Common Problems:

Andy Gilhooley's MGF pictured whilst raised up on a lift: front right wheel pictured. The inner edge of the tyre worn practically to the canvass on the right of the picture above. This tyre was replaced soon afterwards!

Does this picture of Andrew Gilhooley's front tyre look worryingly familiar to you? If you are an MGF owner, then unfortunately, I suspect that to at least half of those reading this will suffer a cold shiver of familiarity. What is pictured opposite is the all too predictable sight of inner tyre edge wear that afflicts approximately 50% of MGFs at sometime in their early life.

How can we be so sure of the 50% figure?

From two sources: one, a BBS survey of MGF owners in 1999 (Thread: Tracking problems....Survey!!), and second, a survey of cars in the MGF car park at the MG 75th anniversary celebrations at Silverstone '99*. Both surveys put the figure at around the 50% mark.
*Impromptu survey of cars under 18months of age (by registration plate), that had covered under 10,000miles; inner edge tyre wear often manifests prior to the first main service interval

MGTF owners can breath a sigh of relief here, as this is not a problem that severely effects this model - you lucky people!


How does the problem present?

Quite often, the owner is completely unaware of any problem at all. The wear is often picked up on incidental inspection- often at the first or second Rover service. Occasionally, the tyre wear can be associated with vibrations felt through the steering or through the suspension. This is likely to be attributable to a gross tracking alignment problem.


Urban (or MG Dealership?) Myths

It is often suggested that the inner edge tyre wear is purely attributable to a low suspension ride height. Whilst this is undoubtedly a contributory factor, it is not the whole explanation. MG dealerships will none-the-less tow the 'official' line, and pump the suspension up for you in an often vain attempt to solve the problem- but quite often this work is unnecessary.

What is the cause of inner edge tyre wear?

Abnormal tyre wear is almost certainly down to incorrectly set tracking. Incorrect tracking can be caused by a change of ride height (hydragas suspension can settle over time or be deliberately tampered with), knocked by hitting a pot hole or simply having been set in error to start with. Getting your car properly tracked by an expert team for a typical cost of 40-50 quid will reap big rewards in terms of improved secure handling and reduced tyre replacement bills!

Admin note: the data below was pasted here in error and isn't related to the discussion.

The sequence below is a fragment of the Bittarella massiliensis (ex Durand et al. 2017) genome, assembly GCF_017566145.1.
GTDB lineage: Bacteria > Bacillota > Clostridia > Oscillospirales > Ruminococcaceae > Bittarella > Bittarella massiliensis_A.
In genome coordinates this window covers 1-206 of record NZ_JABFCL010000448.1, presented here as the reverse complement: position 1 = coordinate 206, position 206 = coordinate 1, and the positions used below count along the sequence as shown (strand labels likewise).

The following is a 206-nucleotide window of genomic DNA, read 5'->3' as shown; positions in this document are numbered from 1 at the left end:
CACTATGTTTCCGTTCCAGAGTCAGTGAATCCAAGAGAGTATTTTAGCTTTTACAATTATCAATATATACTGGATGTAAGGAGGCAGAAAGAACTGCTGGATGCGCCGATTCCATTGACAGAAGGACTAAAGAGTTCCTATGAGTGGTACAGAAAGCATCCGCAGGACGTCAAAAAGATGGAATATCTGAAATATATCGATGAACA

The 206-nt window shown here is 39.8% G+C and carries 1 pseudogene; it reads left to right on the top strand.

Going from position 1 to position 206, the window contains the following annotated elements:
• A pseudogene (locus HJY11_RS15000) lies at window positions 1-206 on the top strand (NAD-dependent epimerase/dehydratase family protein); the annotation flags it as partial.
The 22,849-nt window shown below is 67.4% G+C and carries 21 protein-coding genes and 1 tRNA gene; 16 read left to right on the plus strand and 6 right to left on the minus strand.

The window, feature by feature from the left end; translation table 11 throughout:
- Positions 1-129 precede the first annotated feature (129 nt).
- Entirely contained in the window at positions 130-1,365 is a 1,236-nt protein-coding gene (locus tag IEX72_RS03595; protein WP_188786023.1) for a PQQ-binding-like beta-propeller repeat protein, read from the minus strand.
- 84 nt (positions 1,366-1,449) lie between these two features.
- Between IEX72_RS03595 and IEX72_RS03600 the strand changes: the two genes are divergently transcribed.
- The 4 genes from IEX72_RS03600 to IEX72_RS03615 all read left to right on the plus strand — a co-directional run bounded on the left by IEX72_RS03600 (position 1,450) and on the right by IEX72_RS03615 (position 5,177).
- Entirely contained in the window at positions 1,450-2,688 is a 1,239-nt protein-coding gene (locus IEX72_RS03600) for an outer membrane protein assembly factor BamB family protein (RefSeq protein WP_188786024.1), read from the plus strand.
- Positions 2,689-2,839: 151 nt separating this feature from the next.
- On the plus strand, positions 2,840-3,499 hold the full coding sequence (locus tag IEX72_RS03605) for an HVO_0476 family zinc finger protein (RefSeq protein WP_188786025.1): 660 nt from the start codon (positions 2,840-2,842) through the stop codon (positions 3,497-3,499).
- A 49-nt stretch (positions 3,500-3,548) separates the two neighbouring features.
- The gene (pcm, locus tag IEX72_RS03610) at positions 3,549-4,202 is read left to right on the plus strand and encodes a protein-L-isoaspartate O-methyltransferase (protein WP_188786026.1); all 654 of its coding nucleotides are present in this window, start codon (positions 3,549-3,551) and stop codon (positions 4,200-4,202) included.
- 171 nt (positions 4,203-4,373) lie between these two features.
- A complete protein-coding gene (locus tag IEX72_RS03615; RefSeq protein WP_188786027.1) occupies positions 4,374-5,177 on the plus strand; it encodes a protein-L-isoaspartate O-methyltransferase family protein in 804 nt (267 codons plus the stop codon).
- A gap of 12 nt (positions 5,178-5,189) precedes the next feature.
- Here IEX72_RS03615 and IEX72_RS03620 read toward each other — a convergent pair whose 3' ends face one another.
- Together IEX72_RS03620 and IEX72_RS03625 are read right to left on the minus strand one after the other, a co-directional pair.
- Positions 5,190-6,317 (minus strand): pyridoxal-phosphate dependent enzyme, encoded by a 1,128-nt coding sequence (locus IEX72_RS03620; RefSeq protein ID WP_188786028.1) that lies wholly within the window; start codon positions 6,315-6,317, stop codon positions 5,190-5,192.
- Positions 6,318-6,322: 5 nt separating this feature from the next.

The origins of the MGF's front tyre wear problems is a combination of geometry problems posed by engineering constraints and perceived safety. As standard, the MGF runs a significant castor and toe-out angles on the front wheels. The castor of the front wheel exacerbates camber changes as lock is wound on, and hence load upon the inner tyre edge of the outer wheel. The toe-out angle increases the angle of slip of the tyre, even when driving in a straight line, and this puts further pressure on the inner tyre tread contact patch with the road. If this is compounded by an extreme camber setting (the camber gets progressively more negative as the ride height is dropped) then the inner edge of the tyre is very rapidly worn away.

What is the solution?

  1. Ensure that the ride height and the suspension geometry are within the manufacturer's specified ranges. By doing so, the tyre wear issue is unlikely to strike. Don't forget to get the car's drive axis checked (this is a measure of the subframe alignment).
  2. If tyre wear is persistent despite correct ride height and toe angles, alternative toe-angles could be considered: either parallel or even toe-in can be used (typical figures used are respectively, parallel: 0deg, 0 min +/- 4 min, and toe-in: 0 deg 5 min +/- 4 min). It should be noted that these are not recommended figures, and you may be asked to sign a disclaimer to waiver responsibility for the centre setting the tracking for you.
  3. On some cars the camber is incorrect at the ride height you prefer. This will always entail a greater risk of tyre wear. The only final way to put this problem to bed is with camber adjusters. Unfortunately, these are not currently available (May 2004) except for the rear suspension (see Mike Satur's website, image here: I am keeping a watching brief on this, and will post more news when available.